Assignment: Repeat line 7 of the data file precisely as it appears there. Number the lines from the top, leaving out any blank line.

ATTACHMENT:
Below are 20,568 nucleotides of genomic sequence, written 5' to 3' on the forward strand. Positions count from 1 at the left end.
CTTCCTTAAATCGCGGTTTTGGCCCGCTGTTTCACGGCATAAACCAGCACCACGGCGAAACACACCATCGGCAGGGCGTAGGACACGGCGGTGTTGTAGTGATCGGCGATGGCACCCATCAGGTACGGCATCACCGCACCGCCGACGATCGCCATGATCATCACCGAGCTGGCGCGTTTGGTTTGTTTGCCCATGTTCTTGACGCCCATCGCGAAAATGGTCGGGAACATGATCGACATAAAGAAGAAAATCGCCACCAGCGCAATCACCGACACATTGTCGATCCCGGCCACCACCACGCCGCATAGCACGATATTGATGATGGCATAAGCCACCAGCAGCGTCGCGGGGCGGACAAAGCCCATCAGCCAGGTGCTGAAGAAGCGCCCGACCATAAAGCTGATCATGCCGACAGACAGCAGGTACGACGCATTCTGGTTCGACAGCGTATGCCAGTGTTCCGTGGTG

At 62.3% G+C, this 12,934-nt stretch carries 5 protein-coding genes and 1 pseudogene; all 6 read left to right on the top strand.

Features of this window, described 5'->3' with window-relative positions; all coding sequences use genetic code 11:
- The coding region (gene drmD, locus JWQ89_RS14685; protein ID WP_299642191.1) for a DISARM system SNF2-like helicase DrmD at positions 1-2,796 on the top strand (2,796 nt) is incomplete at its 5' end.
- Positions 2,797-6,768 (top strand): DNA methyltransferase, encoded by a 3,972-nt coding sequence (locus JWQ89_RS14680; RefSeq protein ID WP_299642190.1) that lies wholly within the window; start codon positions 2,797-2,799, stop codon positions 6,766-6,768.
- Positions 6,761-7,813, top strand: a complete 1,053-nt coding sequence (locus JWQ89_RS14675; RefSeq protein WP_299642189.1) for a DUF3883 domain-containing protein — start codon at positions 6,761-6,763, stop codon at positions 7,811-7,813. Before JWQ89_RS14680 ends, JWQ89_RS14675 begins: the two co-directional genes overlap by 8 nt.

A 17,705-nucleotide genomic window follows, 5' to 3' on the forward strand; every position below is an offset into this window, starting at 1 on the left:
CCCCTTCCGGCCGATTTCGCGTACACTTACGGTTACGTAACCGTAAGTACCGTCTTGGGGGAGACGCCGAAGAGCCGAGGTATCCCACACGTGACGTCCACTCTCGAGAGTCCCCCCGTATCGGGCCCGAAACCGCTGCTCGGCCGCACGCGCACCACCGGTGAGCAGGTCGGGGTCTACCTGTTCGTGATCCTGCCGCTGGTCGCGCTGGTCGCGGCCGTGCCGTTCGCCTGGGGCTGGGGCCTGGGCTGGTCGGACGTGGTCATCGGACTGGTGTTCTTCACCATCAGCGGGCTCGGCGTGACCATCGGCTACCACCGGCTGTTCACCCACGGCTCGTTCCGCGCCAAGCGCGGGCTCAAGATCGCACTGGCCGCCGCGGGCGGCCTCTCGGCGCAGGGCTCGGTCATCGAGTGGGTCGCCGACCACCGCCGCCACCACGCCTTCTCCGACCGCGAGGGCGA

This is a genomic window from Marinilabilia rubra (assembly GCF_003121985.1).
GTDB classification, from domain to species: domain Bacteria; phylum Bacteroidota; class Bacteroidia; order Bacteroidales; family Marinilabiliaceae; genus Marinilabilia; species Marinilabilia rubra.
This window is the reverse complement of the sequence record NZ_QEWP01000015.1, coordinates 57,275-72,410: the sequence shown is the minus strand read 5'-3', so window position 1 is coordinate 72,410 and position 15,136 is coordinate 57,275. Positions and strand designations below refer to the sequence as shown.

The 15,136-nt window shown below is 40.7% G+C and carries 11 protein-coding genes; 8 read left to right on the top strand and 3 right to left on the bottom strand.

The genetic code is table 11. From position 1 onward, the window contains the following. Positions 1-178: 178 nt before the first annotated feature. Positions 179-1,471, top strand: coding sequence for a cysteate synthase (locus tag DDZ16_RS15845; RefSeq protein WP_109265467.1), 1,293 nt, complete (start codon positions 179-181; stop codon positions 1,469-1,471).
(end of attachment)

- Positions 6,761-7,813, top strand: a complete 1,053-nt coding sequence (locus JWQ89_RS14675; RefSeq protein WP_299642189.1) for a DUF3883 domain-containing protein — start codon at positions 6,761-6,763, stop codon at positions 7,811-7,813. Before JWQ89_RS14680 ends, JWQ89_RS14675 begins: the two co-directional genes overlap by 8 nt.